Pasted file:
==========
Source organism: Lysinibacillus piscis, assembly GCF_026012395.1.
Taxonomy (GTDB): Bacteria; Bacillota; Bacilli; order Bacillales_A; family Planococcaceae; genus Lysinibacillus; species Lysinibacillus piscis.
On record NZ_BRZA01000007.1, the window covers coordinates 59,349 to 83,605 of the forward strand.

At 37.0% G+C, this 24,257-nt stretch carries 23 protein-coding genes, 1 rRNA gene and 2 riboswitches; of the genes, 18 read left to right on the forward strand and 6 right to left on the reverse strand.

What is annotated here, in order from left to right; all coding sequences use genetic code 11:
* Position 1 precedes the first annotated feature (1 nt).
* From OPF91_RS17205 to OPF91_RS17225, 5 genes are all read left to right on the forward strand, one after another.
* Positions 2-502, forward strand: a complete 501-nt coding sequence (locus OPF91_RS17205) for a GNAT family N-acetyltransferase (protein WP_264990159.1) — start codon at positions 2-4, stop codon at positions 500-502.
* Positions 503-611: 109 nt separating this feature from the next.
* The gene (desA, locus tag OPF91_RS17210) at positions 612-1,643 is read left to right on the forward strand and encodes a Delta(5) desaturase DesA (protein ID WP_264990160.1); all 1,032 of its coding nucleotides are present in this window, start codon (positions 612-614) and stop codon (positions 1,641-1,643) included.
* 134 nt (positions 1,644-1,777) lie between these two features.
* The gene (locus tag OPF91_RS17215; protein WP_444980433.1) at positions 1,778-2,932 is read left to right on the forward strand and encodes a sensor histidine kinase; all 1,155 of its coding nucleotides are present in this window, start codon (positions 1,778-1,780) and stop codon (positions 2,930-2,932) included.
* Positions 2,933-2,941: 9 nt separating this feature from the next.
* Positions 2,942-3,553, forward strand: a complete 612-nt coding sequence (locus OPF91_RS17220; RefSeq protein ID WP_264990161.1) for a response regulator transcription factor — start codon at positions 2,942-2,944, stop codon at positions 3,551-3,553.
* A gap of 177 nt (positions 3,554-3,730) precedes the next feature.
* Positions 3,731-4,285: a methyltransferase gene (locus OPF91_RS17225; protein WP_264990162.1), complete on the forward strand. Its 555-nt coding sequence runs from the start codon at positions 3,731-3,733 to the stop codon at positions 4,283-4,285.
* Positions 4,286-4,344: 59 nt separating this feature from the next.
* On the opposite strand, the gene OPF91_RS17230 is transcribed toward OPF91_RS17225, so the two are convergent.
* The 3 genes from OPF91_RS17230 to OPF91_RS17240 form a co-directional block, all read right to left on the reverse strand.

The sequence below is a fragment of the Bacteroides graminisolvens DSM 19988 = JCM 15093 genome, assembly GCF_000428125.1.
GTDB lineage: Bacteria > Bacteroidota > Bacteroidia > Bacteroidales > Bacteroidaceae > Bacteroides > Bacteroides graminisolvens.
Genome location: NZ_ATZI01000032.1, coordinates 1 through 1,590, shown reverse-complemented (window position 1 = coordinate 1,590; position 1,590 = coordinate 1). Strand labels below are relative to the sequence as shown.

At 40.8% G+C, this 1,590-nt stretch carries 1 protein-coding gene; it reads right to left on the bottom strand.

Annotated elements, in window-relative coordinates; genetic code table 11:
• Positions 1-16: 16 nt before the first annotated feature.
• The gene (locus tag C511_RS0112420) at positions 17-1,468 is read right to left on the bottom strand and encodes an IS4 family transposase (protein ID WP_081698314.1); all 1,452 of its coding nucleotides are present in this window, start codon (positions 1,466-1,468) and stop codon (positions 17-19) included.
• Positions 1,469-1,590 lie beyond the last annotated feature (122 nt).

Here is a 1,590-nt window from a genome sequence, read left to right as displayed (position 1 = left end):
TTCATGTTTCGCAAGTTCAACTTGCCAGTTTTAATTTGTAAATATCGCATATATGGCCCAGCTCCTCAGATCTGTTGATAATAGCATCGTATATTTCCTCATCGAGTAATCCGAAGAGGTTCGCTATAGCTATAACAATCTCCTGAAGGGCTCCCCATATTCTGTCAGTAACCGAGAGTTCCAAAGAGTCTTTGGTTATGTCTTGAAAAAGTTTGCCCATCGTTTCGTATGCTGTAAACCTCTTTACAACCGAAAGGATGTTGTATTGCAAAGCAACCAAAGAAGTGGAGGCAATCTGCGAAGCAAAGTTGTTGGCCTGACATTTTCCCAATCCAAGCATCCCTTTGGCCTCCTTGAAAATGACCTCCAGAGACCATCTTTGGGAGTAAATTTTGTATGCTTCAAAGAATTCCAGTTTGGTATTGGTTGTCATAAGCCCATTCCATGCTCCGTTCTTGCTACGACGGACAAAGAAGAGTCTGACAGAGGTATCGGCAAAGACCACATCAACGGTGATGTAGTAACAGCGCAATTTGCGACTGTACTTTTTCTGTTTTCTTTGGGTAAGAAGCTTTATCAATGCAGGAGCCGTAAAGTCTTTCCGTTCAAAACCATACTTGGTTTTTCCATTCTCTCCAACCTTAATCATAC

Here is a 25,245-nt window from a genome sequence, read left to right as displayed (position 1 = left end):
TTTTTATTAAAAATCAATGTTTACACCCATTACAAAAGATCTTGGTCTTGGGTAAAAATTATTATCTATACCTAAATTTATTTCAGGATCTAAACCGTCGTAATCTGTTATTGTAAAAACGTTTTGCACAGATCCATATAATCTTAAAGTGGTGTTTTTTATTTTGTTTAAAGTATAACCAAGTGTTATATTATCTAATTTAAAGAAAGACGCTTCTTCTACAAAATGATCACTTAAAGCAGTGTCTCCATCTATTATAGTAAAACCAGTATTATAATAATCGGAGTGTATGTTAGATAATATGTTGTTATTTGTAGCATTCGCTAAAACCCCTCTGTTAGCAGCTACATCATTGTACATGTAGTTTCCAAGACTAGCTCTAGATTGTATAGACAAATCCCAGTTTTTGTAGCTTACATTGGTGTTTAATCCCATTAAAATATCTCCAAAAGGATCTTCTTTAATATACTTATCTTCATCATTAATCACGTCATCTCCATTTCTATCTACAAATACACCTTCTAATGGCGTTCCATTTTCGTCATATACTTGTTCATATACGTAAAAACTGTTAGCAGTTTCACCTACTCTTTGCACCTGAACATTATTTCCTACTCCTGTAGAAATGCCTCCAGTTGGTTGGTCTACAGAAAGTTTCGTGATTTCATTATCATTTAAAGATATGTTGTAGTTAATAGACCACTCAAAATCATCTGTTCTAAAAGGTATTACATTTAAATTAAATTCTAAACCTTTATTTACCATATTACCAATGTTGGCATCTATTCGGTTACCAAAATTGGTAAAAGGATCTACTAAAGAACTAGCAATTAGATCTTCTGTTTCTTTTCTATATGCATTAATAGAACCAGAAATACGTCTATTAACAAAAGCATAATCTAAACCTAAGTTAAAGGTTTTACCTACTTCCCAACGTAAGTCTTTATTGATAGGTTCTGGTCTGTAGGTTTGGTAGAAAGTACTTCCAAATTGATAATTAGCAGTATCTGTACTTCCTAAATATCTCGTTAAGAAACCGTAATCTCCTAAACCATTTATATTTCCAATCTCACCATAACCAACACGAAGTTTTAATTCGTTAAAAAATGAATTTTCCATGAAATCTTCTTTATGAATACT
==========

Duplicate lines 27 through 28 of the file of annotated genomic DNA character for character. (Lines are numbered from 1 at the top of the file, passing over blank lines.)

• Positions 1,469-1,590 lie beyond the last annotated feature (122 nt).

Here is a 1,590-nt window from a genome sequence, read left to right as displayed (position 1 = left end):